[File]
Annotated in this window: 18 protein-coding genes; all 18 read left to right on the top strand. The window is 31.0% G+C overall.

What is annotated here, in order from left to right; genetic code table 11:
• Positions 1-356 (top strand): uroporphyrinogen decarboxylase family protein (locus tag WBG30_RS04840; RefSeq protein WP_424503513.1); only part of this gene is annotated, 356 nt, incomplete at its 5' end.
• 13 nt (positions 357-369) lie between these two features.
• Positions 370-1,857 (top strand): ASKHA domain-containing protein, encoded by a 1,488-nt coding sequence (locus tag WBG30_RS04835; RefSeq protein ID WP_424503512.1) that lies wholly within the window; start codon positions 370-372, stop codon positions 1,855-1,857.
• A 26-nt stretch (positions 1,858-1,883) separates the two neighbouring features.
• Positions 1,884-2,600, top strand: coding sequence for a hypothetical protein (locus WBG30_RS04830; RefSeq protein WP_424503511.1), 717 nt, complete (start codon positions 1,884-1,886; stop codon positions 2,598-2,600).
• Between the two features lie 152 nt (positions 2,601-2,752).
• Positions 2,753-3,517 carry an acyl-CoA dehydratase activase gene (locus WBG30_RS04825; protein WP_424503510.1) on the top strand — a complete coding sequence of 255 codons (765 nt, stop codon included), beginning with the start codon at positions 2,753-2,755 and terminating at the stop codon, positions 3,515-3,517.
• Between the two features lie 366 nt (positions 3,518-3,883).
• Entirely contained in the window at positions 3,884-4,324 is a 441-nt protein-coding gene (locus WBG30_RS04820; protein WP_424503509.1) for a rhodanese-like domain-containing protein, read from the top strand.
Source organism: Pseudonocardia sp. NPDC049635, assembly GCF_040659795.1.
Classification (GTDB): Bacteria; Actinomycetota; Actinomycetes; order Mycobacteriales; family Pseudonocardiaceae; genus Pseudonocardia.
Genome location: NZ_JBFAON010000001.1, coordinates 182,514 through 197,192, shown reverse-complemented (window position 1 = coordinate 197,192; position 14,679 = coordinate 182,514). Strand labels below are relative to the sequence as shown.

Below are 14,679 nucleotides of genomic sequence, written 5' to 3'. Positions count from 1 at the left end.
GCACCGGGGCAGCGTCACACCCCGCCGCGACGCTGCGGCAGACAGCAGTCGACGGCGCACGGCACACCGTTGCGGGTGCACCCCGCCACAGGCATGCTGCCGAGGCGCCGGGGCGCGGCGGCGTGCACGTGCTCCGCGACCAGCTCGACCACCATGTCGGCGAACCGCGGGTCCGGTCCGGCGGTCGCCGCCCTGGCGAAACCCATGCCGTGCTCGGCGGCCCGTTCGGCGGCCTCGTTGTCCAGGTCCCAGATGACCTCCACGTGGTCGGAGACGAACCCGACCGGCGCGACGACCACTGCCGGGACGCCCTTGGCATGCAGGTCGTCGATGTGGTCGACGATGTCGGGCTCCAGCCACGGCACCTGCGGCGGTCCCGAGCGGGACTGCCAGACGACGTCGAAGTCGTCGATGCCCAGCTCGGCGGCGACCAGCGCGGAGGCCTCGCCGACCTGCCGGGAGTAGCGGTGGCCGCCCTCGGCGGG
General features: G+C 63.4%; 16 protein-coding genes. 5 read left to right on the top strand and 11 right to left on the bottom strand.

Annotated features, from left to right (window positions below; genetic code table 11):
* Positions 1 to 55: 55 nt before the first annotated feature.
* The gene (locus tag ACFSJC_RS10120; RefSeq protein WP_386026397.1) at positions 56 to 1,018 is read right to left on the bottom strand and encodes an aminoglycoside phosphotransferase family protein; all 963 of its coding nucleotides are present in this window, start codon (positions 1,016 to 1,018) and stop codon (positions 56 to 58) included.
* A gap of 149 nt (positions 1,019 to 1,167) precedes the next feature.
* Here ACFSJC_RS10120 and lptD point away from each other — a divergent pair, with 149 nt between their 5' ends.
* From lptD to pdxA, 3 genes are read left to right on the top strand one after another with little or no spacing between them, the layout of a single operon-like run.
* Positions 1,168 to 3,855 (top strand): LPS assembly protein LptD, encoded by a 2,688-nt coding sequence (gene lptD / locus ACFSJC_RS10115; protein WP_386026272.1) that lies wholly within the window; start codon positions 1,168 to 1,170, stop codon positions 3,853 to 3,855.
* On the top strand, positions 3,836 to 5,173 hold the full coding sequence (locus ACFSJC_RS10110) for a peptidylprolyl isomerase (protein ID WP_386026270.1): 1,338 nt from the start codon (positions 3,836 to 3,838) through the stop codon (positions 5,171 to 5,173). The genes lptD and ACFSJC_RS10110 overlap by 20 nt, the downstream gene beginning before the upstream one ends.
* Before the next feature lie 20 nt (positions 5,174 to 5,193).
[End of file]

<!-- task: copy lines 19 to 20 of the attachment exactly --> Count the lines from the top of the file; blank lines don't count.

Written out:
* Positions 1 to 55: 55 nt before the first annotated feature.
* The gene (locus tag ACFSJC_RS10120; RefSeq protein WP_386026397.1) at positions 56 to 1,018 is read right to left on the bottom strand and encodes an aminoglycoside phosphotransferase family protein; all 963 of its coding nucleotides are present in this window, start codon (positions 1,016 to 1,018) and stop codon (positions 56 to 58) included.